Saturday, October 31, 2009

Vegan Mini-Mall, Part IV: Sweet Pea Bakery (i.e. Buzzkill)

After our whirlwind tour of Food Fight, Herbivore, and Scapegoat, we were looking forward to the veritable feast of sweets that was surely awaiting us in the famed Sweet Pea Bakery. We were on such a high from our experiences in the other three stores and were looking forward to completing our vegan mini-mall experience with a relaxing nosh. Unfortunately, our jolly good time came to a screeching halt.

Each of the other stores had been quaint and charming in their own way, but Sweet Pea was cavernous and barren. The visible kitchen in the "back" was huge, but the counter's display case wasn’t very full. Worst of all, though, was the glare that we were greeted with, as if we were interrupting something. I said hello and received a smile-less nod in response. I wasn’t overly impressed by the offerings in the case; surprisingly, many cakes looked dry and not necessarily fresh. But then I saw the Charlie Brown. I had heard of this creation, but had no idea it was a peanut butter and chocolate concoction. I immediately ordered it, along with a scone, a biscotti, and two lattes to share with my traveling companion.

While the counterperson was gathering up our goods I excitedly asked if she knew what Sunday’s brunch was going to be; her response was to shake her head no. I uncomfortably asked if it was too early in the week to inquire (it was Thursday) and she barely shrugged. Hmm, isn't part of being in the service industry talking to customers? You know, actually speaking with your voice? Although the brunch had been on our list for Sunday months in advance, my companion and I exchanged defeated glances that confirmed the agreement of what we were both already thinking: "we are not coming back here". It’s one thing not to be a conversationalist, but the blatant unfriendliness immediately and completely spoiled the visit. I’m guessing she isn’t the person who tweets all the friendly messages about daily muffins and special offers for jokes that make her laugh. I have no tolerance for unnecessary and unwarranted rudeness.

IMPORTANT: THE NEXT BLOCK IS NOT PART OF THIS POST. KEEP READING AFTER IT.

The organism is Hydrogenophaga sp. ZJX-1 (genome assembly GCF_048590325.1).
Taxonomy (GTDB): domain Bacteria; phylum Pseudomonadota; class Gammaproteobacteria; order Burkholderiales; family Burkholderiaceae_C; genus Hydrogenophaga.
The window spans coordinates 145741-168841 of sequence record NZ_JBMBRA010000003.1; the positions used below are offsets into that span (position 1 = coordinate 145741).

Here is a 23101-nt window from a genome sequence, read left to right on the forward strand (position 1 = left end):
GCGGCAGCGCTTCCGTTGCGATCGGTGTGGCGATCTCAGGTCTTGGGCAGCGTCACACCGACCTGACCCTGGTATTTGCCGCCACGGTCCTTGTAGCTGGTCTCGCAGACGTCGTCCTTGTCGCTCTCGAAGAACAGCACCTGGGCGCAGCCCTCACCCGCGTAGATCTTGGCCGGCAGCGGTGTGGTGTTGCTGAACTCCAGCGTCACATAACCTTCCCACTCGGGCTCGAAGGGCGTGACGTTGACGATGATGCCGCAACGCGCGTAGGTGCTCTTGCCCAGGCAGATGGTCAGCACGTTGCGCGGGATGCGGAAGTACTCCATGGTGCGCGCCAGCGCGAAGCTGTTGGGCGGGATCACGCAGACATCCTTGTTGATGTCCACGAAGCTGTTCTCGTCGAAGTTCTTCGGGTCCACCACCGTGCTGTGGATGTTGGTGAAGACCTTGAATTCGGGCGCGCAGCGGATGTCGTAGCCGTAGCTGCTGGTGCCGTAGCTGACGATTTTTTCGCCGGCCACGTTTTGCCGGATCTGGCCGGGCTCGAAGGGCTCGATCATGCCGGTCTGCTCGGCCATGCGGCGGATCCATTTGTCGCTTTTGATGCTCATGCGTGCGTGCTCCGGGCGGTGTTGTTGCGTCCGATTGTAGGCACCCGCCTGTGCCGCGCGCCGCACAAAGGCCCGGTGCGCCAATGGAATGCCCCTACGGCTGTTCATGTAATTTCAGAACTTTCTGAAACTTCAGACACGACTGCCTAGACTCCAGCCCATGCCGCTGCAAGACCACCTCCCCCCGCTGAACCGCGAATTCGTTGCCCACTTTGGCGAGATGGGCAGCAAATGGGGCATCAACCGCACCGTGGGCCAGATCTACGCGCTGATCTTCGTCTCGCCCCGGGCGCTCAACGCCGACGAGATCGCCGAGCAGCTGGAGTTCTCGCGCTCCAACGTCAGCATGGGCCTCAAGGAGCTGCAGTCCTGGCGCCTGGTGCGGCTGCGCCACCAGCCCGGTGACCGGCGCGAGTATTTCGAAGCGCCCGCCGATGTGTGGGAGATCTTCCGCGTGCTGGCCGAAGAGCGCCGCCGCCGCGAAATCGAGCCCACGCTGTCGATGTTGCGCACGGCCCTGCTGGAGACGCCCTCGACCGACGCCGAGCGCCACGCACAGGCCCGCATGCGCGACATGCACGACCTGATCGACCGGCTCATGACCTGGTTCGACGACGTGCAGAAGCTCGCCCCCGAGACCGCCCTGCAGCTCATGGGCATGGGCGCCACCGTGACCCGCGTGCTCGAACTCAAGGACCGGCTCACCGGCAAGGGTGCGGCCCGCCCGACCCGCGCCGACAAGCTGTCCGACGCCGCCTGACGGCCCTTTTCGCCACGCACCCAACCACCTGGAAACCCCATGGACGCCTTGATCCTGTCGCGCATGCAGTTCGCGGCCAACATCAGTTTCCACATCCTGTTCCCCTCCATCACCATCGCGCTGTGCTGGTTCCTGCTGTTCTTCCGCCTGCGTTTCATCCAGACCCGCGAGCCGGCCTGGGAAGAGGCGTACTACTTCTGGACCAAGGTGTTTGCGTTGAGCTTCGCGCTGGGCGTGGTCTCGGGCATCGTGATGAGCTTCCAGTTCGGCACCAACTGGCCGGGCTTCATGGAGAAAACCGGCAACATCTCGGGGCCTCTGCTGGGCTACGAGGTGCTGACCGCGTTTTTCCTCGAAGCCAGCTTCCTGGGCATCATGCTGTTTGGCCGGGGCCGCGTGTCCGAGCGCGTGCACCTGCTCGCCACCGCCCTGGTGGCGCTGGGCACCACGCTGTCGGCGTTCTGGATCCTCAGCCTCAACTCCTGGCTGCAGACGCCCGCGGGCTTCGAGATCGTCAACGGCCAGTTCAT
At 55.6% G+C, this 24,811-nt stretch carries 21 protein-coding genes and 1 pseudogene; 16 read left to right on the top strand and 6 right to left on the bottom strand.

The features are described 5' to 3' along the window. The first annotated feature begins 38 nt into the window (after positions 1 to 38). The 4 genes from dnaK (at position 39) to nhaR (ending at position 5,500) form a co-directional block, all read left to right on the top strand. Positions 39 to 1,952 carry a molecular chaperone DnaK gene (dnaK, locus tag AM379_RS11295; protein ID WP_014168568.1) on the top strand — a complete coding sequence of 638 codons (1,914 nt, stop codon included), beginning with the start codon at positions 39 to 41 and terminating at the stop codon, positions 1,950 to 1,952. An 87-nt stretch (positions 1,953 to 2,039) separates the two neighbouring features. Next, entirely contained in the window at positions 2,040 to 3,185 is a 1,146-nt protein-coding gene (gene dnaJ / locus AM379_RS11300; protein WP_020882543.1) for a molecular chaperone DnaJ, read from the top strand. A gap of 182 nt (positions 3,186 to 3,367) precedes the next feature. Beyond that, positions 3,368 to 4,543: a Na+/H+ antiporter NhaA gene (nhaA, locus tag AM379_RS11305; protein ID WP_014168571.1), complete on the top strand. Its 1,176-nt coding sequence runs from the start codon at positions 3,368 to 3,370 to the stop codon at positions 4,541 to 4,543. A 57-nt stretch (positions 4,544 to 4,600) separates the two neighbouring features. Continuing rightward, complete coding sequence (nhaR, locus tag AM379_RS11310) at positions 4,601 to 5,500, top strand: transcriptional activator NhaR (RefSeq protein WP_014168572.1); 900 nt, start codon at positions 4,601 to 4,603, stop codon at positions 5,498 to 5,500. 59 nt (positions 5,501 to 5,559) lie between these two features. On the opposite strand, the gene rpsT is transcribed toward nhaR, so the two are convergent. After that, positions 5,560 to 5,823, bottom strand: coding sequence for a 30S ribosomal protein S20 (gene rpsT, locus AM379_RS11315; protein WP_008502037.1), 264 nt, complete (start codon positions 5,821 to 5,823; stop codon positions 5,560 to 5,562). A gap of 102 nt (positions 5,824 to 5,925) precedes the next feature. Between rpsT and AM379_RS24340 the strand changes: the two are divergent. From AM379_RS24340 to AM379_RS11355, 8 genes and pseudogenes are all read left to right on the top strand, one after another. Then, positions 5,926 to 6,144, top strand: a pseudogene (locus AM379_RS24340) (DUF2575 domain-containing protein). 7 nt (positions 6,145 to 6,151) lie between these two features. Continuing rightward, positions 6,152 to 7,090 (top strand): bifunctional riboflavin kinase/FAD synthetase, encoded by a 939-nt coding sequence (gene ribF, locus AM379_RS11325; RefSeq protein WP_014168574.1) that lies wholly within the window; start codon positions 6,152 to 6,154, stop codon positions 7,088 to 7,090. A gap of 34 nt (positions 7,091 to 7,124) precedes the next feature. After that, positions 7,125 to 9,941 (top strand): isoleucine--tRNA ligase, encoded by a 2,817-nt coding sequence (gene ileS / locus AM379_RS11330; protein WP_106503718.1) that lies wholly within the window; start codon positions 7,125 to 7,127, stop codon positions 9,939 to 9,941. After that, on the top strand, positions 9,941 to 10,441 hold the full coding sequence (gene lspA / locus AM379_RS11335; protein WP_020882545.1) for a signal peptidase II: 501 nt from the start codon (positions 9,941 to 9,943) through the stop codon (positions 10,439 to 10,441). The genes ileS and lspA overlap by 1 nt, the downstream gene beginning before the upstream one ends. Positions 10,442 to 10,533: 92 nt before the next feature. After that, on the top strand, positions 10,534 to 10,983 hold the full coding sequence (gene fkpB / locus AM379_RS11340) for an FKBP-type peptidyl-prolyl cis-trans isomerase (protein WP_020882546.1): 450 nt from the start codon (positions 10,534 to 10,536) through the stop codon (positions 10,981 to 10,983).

So, onto the food.

For starters, I was immediately disappointed to have been handed the sloppiest mocha I have ever seen. Forget an artful finishing design on top- it was sloshing out of the cup onto the saucer as it was handed it to me: not exactly the vision of the beautiful SweetPea lattes I’d seen blogged and bragged about on Portland blogs. I bit into the Charlie Brown first and it was decadent: a crispy, crunchy layer topped with a thick peanut butter layer, topped with a thick dark chocolate layer- absolute deliciousness. Unfortunately, it was then that I looked over at the vegetarian across from me who had tasted the chocolate chip scone. To my raised eyebrows she responded with dry mouth, “This tastes like what people think vegan food tastes like.” So, of course, I had to try it. It was completely tasteless and dry; as my companion noted, “They even managed to suck the taste out of the few, random chips”. Between my satisfaction with the glory of my Charlie Brown and her understandable misery from the disappointment in her dry blob, I knew I had to defer the pumpkin, white chocolate chip biscotti to her...but I tasted it first. As most vegan biscotti are, it was too soft for me, but it was fresh and delicious and the vegetarian happily munched on it in lieu of the tasteless triangle she had before her. I’d like to stress that the scone was the worst we’d ever tasted: so completely devoid of moisture and any taste whatsoever that we considered asking for a refund on principle (we didn’t); it was as horrible as the Charlie Brown was delicious. The only difference is that I expected Sweet Pea’s stuff to be delicious, never horrid.